- Sun Aug 21, 2005 8:34 am
How do you take a 'receipt tracking card' mainstream?
Obstacles to the receipt tracker:
1. Compatibility of receipt formats or pay systems.
2. Convincing customers to voluntarily allow for highly detailed info to be collected (and possibly analyzed) on their purchases.
3. Convincing customers they should carry yet another card in their wallet or purse.
The receipt card idea will have to jump from obscurity to mainstream usage with a helping hand from the major credit cards and/or banks. Banks or credit cards will have to offer receipt tracking as a card holder service. And once the first institution offers the service, competition will take care of the rest.
The banks and credit card companies own the retail transaction systems are already in place and most info that appears on a receipt is already being collected. Customers already have the credit or bank cards in their wallets. Bank and credit card companies already know everything about you, so they are trusted (earned or otherwise!). In other words, its nothing new for consumers, banks or credit card companies -- it would just be presented to consumers in an easy to use and reliable format. Consumer just need to know that they can access receipts at tax time, to return a product, to prove a purchase or even to present as legal evidence.
The credit cards and banks just have to provide that info to customers free and on demand -- electronic receipts would just evolve into another expected service by card holders that can be viewed from a PC, laptop, PDA, iPod or cell phone.
The biggest problem would be all of the redundant paper receipts printed out by cash registers, credit card transaction gear and ATMs. But, don't fret -- the shattered dream of the 'paperless office' doesn't mean computers didn't revolutionize the way we work. And, as comfort with electronic receipts grows, paper receipts would slowly fade out. You'll notice the same effect if you work in an office with mixed generations -- baby boomers usually have to print everything off in order to work on it or discuss it, but most people under 30 only print stuff when their boomer boss says the have to!
The development of a receipt tracking function for your bank card or credit card leads to other obvious developments:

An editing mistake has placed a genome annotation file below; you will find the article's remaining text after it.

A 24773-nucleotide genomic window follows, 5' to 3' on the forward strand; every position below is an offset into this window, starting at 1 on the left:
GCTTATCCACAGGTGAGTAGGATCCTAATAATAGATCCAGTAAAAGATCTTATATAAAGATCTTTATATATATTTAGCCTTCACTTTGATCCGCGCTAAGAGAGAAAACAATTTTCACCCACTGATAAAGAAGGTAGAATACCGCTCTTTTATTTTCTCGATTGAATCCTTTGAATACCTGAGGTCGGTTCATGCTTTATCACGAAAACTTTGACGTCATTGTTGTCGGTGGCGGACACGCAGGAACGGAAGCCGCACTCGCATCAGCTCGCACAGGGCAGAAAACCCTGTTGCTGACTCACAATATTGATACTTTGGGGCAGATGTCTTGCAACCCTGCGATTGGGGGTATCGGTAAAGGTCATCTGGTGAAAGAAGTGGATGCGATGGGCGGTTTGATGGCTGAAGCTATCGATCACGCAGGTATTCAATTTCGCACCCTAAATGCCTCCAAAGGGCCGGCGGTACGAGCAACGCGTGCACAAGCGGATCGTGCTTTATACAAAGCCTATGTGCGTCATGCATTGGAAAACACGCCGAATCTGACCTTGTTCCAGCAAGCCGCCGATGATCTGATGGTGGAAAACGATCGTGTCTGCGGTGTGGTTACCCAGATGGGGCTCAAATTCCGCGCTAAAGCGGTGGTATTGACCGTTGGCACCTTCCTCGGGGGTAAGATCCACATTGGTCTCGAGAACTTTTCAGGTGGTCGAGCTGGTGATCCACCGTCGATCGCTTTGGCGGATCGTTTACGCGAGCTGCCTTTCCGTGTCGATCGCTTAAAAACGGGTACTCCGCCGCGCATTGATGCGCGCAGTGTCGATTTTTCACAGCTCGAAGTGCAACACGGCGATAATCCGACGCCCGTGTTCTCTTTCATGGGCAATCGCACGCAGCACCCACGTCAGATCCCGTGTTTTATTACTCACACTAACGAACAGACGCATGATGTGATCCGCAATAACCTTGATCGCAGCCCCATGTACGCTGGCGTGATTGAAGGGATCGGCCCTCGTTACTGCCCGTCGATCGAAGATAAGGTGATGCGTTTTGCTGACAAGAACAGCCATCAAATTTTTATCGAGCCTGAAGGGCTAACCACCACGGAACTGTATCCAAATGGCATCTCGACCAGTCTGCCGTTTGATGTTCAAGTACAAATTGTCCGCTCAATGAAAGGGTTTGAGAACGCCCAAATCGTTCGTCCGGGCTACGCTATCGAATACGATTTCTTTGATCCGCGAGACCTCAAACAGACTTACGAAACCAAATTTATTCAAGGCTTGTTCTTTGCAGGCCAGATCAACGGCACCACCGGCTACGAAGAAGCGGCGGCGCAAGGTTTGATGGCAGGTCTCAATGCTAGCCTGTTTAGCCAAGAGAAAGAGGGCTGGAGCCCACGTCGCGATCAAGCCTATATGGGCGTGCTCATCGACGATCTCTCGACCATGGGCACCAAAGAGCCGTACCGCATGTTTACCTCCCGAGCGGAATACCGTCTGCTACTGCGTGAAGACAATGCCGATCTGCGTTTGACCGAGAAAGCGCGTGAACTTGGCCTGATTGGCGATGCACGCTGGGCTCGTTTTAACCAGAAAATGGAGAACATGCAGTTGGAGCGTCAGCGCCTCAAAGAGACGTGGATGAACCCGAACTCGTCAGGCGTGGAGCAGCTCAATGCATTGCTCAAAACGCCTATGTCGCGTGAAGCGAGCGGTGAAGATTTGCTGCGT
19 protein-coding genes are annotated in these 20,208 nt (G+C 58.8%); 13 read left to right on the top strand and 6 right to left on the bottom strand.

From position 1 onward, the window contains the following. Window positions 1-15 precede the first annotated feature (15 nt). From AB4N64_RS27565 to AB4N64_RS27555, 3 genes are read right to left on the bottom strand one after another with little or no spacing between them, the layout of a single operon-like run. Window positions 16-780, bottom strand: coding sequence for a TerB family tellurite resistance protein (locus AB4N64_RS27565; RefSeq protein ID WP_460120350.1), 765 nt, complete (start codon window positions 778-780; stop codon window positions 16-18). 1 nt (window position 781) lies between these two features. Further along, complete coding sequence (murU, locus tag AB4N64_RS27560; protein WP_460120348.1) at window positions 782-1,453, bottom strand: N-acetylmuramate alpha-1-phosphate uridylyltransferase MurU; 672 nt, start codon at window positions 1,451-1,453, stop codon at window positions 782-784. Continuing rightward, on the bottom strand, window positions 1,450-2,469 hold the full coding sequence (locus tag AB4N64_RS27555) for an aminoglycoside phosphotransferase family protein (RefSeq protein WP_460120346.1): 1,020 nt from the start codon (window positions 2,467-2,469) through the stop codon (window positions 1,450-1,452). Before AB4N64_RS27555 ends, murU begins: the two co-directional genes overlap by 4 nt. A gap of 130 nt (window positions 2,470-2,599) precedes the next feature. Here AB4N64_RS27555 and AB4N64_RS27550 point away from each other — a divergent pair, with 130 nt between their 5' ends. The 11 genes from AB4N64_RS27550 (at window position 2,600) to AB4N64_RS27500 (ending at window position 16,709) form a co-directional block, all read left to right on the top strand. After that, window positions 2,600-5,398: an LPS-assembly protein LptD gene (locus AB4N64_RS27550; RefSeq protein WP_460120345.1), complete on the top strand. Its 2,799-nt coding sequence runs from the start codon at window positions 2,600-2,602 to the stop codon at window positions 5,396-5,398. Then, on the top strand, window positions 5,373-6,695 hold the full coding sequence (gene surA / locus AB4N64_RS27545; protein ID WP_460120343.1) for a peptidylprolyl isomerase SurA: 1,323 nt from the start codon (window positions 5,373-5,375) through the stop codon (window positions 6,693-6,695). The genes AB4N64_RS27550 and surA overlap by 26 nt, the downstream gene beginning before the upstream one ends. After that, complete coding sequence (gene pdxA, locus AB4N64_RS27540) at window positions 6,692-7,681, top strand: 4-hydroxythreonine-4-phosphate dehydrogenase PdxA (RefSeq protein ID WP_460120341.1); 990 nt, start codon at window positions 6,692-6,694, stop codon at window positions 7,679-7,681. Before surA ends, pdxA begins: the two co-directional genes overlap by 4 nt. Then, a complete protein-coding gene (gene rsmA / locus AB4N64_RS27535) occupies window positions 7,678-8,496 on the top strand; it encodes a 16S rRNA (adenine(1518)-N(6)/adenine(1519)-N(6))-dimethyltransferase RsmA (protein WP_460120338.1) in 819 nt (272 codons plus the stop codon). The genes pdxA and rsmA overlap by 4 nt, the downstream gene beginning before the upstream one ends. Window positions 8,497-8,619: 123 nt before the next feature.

1. A unified cell phone and credit card device.
Assuming that cell phones, PDAs, iPods, cameras, gps devices, and personal organizers (ie. all hand held devices) are on a progression towards a single unified device, then this unified device could include a credit card/bank card/receipt tracker function. To make a purchase you would just swipe your device or press a button to 'call in' a transaction or payment. The call could be made from just across the counter at the local pharmacy or from your sofa to the pay for the pizza you just ordered over the phone.
Heck, you could even slap a Visa logo on phones! Banks or credit card companies would likely establish a preferred relationship with cell phone manufacturers and carriers, much the same way banks and credit card companies got together a couple of decades ago. While these relationships harm customers in the long run by stifling competition, restricting choice and keeping costs high, a relationship between Mastercard and Ericsson may provide that extra measure of confidence/comfort that consumers need in order to be able to embrace a unified cell phone and credit card.
2. Another nail in the coffin of hard currency.
The anonymity, convenience and reliability of cold hard cash still can't be beat. However, as the benefits of electronic payment increase, cash will eventually fall out of use. Receipt tracking is just one more nail in the coffin of cash.
You can't track receipts when you pay in cash and while thats sometimes desirable, it will also be a bigger drawback to cash when electronic payments provide an automatic electronic receipt for every transaction with no hassle.
As an example, Paypal is already taking us down this road. It is making smaller and smaller electronic transactions cost effective. This is one area where cash is still king, (ever stood behind someone paying for a happy meal with their credit card?) but paypal is showing that it may not always be the case.
Also, low cost electronic payments permit a new concept -- micro-payments. The concept of electronic payments for only a few cents are not new, but a viable method of executing those transactions on a grand scale is not on the immediate horizon.
3. Anonymous electronic payments?
Is there a reliable way to allow for anonymous electronic payments? Why do banks or credit card companies have to share your identity with a retailer? If the card issuer guarantees payment and confirms your identity and your ability to pay to its own satisfaction, why does a retailer care who you are, or have a right to know who you are? They get paid, period. But of course, they are cut out of the loop of collecting and analyzing your buying habits. For one, credit card companies and banks have amazing leverage with most retailers and could just take over ownership of customer information. Alternatively (and more realistically) it would depend on developing a reliable way to share that customer data in a way that protects the rights and privacy or customers.
If the concept of anonymous electronic payments develops, it is likely to be in tandem with the development of reliable low cost identity verification technology, so that the signature check is done away with.
4. International issues -- the rate of adoption of various markets, the potential development of a global e-currency (good luck!). The generic reponse to this is -- first things first. Lets land on the beach head before we start arguing about how we are going to win the war.